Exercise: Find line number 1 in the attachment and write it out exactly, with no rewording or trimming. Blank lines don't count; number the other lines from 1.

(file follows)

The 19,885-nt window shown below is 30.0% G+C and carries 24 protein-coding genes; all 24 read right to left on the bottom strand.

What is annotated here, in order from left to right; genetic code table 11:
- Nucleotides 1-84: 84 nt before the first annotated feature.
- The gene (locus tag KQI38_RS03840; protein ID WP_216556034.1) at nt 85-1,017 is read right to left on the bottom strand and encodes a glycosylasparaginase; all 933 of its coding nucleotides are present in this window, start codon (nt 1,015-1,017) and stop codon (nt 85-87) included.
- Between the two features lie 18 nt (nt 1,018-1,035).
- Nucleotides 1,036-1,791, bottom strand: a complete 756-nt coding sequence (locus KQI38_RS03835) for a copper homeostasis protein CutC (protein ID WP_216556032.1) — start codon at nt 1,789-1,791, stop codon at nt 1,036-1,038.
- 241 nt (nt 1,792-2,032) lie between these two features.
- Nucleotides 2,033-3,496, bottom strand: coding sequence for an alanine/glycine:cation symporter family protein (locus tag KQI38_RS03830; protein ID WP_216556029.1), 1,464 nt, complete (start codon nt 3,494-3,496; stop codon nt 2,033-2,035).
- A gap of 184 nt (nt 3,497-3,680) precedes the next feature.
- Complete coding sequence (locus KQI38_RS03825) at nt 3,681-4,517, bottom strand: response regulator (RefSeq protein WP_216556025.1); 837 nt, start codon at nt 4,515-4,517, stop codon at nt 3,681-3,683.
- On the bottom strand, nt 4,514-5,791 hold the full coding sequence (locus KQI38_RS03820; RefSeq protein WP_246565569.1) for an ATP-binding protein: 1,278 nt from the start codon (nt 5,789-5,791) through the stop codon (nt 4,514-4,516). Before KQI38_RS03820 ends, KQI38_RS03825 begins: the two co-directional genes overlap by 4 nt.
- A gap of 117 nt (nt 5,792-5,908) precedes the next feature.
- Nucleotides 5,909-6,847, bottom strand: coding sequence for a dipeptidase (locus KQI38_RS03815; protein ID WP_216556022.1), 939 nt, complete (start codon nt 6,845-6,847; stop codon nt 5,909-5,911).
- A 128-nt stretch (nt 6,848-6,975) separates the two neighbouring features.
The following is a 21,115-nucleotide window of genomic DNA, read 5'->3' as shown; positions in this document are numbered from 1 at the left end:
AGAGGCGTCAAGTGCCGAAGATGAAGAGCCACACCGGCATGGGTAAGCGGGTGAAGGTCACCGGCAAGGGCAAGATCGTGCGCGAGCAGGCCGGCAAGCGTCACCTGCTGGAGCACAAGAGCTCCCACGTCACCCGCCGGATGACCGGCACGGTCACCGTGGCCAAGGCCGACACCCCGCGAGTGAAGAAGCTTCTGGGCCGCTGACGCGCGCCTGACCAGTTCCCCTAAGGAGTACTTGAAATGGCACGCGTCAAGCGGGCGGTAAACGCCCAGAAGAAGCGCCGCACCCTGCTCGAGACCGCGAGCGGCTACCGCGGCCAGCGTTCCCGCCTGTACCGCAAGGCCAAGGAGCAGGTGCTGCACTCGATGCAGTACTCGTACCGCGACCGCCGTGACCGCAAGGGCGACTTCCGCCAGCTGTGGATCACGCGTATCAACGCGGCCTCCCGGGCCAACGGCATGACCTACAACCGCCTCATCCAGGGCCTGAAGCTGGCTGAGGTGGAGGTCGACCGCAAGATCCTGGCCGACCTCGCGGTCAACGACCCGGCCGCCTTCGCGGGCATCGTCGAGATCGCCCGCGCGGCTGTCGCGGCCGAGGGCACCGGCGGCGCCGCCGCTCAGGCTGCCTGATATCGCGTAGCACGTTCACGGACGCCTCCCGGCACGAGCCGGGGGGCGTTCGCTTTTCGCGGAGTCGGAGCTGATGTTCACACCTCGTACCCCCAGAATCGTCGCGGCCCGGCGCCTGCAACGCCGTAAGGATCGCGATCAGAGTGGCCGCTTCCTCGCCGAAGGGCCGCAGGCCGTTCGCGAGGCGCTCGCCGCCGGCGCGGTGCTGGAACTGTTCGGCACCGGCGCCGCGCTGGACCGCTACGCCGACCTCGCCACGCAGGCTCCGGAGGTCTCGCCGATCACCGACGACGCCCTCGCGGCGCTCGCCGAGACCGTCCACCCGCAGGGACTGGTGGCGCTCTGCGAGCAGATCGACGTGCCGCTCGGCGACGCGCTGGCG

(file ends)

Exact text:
The 19,885-nt window shown below is 30.0% G+C and carries 24 protein-coding genes; all 24 read right to left on the bottom strand.